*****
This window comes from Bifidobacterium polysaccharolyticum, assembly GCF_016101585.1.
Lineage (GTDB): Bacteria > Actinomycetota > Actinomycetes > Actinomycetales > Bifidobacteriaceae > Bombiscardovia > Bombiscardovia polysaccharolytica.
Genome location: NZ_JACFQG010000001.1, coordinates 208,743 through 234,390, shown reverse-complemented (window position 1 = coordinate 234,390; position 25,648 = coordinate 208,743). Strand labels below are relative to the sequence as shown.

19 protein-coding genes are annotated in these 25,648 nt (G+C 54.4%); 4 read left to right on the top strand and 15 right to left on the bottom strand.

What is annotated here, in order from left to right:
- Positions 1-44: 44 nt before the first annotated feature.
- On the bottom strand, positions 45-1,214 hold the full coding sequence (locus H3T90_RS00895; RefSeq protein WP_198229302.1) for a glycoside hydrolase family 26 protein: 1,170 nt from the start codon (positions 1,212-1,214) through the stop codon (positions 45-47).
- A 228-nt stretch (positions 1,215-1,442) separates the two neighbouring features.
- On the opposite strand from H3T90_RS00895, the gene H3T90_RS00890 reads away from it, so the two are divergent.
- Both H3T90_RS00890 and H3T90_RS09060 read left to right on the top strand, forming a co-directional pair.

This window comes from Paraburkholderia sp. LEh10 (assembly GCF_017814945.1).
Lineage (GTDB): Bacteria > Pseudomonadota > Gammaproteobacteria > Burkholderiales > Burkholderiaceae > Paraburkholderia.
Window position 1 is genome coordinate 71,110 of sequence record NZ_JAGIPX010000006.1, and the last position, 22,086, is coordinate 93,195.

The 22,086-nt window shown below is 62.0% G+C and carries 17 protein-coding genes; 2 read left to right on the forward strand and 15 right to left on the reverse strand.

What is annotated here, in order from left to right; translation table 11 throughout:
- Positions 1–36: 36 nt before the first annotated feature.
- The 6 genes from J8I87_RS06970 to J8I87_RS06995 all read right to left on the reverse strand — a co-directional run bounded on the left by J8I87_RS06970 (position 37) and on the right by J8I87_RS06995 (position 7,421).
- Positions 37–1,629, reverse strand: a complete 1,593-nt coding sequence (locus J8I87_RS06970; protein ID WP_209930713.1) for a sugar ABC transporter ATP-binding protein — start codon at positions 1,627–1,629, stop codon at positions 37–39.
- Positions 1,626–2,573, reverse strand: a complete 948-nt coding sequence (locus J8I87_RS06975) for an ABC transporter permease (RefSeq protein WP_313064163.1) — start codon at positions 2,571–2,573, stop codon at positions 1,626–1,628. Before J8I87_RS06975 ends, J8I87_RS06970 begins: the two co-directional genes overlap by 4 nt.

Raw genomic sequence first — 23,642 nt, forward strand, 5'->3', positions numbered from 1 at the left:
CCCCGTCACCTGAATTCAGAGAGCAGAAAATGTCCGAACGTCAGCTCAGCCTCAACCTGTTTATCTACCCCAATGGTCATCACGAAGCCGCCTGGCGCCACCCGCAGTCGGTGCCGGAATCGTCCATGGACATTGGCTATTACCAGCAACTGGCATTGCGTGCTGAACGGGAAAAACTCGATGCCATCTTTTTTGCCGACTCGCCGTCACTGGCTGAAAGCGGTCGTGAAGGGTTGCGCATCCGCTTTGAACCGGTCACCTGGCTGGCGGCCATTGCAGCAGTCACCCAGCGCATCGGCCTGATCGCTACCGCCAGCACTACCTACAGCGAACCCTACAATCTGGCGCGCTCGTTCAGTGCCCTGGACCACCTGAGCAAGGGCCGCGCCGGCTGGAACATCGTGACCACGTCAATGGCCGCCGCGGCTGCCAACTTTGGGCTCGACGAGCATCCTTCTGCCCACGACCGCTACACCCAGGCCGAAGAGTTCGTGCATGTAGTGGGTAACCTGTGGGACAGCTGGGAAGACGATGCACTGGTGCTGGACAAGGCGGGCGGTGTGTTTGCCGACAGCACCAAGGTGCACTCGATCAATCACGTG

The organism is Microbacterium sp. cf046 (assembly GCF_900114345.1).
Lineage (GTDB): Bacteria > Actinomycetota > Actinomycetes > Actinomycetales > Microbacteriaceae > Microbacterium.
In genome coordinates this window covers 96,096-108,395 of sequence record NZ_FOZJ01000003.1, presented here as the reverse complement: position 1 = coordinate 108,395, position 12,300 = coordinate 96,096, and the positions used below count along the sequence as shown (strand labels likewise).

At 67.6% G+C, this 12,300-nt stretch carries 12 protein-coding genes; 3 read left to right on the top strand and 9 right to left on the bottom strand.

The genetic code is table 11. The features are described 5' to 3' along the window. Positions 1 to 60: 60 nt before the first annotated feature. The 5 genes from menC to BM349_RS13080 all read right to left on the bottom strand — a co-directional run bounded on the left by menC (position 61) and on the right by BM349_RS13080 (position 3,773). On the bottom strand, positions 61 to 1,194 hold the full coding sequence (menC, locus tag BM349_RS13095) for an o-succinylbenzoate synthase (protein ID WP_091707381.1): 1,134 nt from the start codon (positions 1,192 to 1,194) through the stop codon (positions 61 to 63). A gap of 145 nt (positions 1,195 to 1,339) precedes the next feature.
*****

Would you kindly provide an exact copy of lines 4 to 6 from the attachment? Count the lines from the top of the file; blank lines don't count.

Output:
19 protein-coding genes are annotated in these 25,648 nt (G+C 54.4%); 4 read left to right on the top strand and 15 right to left on the bottom strand.

What is annotated here, in order from left to right:
- Positions 1-44: 44 nt before the first annotated feature.